Jagrup Singh was forced to plow his cotton crop on two acres in Bhunder village in Gidderbaha constituency of Muktsar district, Punjab after his fields were attacked by whiteflies. Jagrup had sown cotton after 15 years, thinking that the new government of Punjab would provide good seeds and fertilizers. “It seems that they are not serious enough. I am discouraged indeed.
With excessive hot and dry weather prevailing in most parts of Punjab, the fate is more or less the same for other cotton growers in the state. Raja Singh from Behman Kaur Singh village in Bathinda district also had to uproot cotton crops on his three acres. He said, “This is the third time that my cotton crops have been attacked by pests. In 2015 I plowed it due to a whitefly attack, in 2021 due to pink bollworm and now again due to whitefly. It seems that we are being supplied with inferior quality seeds.
After facing setbacks in 2015 and 2021, another cotton farmer, Jaswinder Singh, from Deon Village of Bathinda, plowed his 2-acre crop this week due to an attack of whitefly. The pink bollworm is also in the reproductive phase, he said.
Also last year, farmers had to bear the brunt of pest attacks. The Punjab government had announced Rs 416 crore as compensation for farmers after six out of seven cotton growing districts in Punjab were attacked by the pink bollworm. Ten percent of the pay was for farm workers.
The hot and humid weather has triggered the spread of whiteflies, and agriculture experts believe that well-distributed rainfall across the cotton belt would bring rich dividends to farmers.
“The fertilizer companies tell us to wait, but the whiteflies are multiplying like anything, so we have no choice but to plow the fields,” said Kala Singh from Behman Kaur Singh village.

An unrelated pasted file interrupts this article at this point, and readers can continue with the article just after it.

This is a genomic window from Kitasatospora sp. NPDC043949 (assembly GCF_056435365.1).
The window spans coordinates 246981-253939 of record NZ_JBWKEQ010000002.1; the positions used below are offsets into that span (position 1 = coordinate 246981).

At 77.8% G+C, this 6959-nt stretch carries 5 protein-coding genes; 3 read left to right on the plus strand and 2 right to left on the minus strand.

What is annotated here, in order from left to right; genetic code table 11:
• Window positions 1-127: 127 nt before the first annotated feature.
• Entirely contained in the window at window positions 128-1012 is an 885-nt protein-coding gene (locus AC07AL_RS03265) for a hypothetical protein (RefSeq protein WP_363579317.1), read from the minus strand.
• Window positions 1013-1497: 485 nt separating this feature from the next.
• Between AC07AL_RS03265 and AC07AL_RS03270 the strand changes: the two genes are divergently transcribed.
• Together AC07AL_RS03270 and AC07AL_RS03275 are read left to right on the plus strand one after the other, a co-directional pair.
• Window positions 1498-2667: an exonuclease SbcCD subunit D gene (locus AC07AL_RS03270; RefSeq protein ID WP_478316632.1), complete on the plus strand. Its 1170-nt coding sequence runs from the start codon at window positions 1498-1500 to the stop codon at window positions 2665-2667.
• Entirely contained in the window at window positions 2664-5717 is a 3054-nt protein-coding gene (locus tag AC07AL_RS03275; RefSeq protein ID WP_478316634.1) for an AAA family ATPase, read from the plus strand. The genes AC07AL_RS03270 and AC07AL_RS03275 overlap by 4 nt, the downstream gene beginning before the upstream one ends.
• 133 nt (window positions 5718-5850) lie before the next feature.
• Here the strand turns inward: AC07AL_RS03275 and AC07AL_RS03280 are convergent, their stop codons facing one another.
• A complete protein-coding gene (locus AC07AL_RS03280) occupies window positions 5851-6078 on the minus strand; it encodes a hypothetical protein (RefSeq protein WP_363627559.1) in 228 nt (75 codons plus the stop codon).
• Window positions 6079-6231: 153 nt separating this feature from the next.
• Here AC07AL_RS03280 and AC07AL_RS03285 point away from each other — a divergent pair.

Workers haven’t even received last year’s compensation yet: Farmers Union
Farmers’ unions have criticized the agriculture department for substandard seeds and insecticides. “It seems the agriculture department is dependent on the weather gods after their sprays proved ineffective. This year too, the cotton belt is likely to be doomed,” said Shingara Singh Mann, Senior Vice President of Bharati Kisan Union (BKU) Ugrahan.
“What is worrying is that compensation worth more than Rs 55 crore is still pending and the farm workers have not even received a penny. So what can we expect now?” asked Mann.
The agricultural crisis in the cotton fields has brought many political leaders to the villages.
On Wednesday, the MP for Bathinda, Harsimrat Kaur Badal, visited a few villages to take stock of the situation. “I noticed that cotton crops in Naruana village are attacked by pink bollworm,” said Harsimrat Kaur Badal, and urged the state government to act quickly to help farmers “before let it not be too late”.
On Tuesday, Agriculture Minister Kuldeep Singh Dhaliwal visited the villages of Bathinda and held a meeting with officials from the cotton belt areas of Fazilka, Bathinda, Muktsar, Sangrur, Barnala, Mansa and Faridkot.
Fake fertilizers seized
Agriculture officers also raided the shops of pesticide dealers in Bathinda on Wednesday and seized fake fertilizers. Previously they didn’t care about the canal water supply and now they care less about good quality pesticides. It seems there is a conspiracy to make agriculture a loss-making business,” said Shingara Singh Mann of BKU Ugrahan.
The compensation was sanctioned at the rate of Rs 17,000 per acre for 76% to 100% crop damage in 2021 – the highest compensation to date. In 2015, the then government of Prakash Singh Badal allocated Rs 640 crore to be donated in solatium at the rate of 8,000 per acre, of which 5% was earmarked for agricultural workers.
Agriculture Director Gurvinder Singh said: “The presence of 40-50% whiteflies in the fields is above the Economic Threshold Level (ETL) and we have advised farmers to spray the fields.
Water shortage in cotton belts
Meanwhile, the area dedicated to cotton cultivation has dropped this year to 2.5 lakh hectares from 3.03 lakh hectares last year.
This year, a breach occurred in the supply to Sirhind in April, twice in a fortnight, which delayed the supply of water to the canals. As a result, the area under cotton cultivation decreased significantly and even after that, the water supply remained insufficient in the cotton belt, agricultural experts confirmed. “Even now the canals are rotating and the Fazilka cotton belt (which is the highest in the state) is facing water shortage,” an agriculture official said on condition of anonymity. .